Background An implantable left atrial pressure (LAP) monitoring system for guiding the management of patients with advanced heart failure has the potential to require extraction, particularly in the setting of infection. The LAP sensor lead was designed to be suitable for ease of percutaneous extraction using standard techniques for extracting pacemaker and defibrillator leads. The clinical experience, to date, with percutaneous extraction of the LAP sensor lead is presented. Methods A total of 82 patients underwent successful implantation of the LAP sensor lead using transseptal catheterization. Five patients of the 82 patients during a cumulative follow-up period of 267 patient-years (median of 2.9 years/patient) underwent percutaneous extraction using manual traction with a locking stylet and/or an excimer laser sheath to bore through adhesions. The distal fixation anchors of the LAP sensor lead are designed to fold forward during extraction so that the sensor module can easily separate from the interatrial septum. Results Percutaneous extraction of the LAP sensor lead was accomplished successfully in all five patients with no embolic events, vascular tears, perforations, or other complications requiring surgical intervention. Manual traction alone was sufficient to detach the LAP sensor lead from the interatrial septum in all cases. Use of the excimer laser sheath was needed in selected cases to bore through scar tissue within the venous insertion site, but not within the heart. Conclusions The extraction of the LAP sensor lead was accomplished safely using standard techniques and equipment for percutaneously extracting pacemaker and defibrillator leads.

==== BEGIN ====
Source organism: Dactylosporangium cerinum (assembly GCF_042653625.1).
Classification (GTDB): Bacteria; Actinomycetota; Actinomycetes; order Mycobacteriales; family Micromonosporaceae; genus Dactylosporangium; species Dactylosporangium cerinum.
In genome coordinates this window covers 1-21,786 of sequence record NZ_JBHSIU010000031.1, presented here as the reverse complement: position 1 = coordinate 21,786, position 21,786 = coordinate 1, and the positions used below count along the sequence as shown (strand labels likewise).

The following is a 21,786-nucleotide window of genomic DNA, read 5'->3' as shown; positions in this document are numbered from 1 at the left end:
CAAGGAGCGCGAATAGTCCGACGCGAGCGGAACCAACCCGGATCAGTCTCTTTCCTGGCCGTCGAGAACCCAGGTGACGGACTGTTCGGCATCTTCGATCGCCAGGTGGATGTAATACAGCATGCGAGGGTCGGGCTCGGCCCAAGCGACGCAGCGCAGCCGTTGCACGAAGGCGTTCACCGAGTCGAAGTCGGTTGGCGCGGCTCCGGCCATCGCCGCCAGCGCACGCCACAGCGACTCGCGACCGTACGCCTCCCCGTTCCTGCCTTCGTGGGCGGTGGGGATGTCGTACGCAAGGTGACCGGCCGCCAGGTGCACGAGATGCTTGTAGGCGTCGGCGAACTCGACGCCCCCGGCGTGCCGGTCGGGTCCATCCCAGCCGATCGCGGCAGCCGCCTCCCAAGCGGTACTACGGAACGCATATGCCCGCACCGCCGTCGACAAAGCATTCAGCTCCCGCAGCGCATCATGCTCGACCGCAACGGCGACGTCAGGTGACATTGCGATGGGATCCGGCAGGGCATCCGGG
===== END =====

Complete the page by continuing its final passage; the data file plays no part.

- lead extraction
- left atrial pressure monitoring
- pacemaker infection
ASJC Scopus subject areas
- Cardiology and Cardiovascular Medicine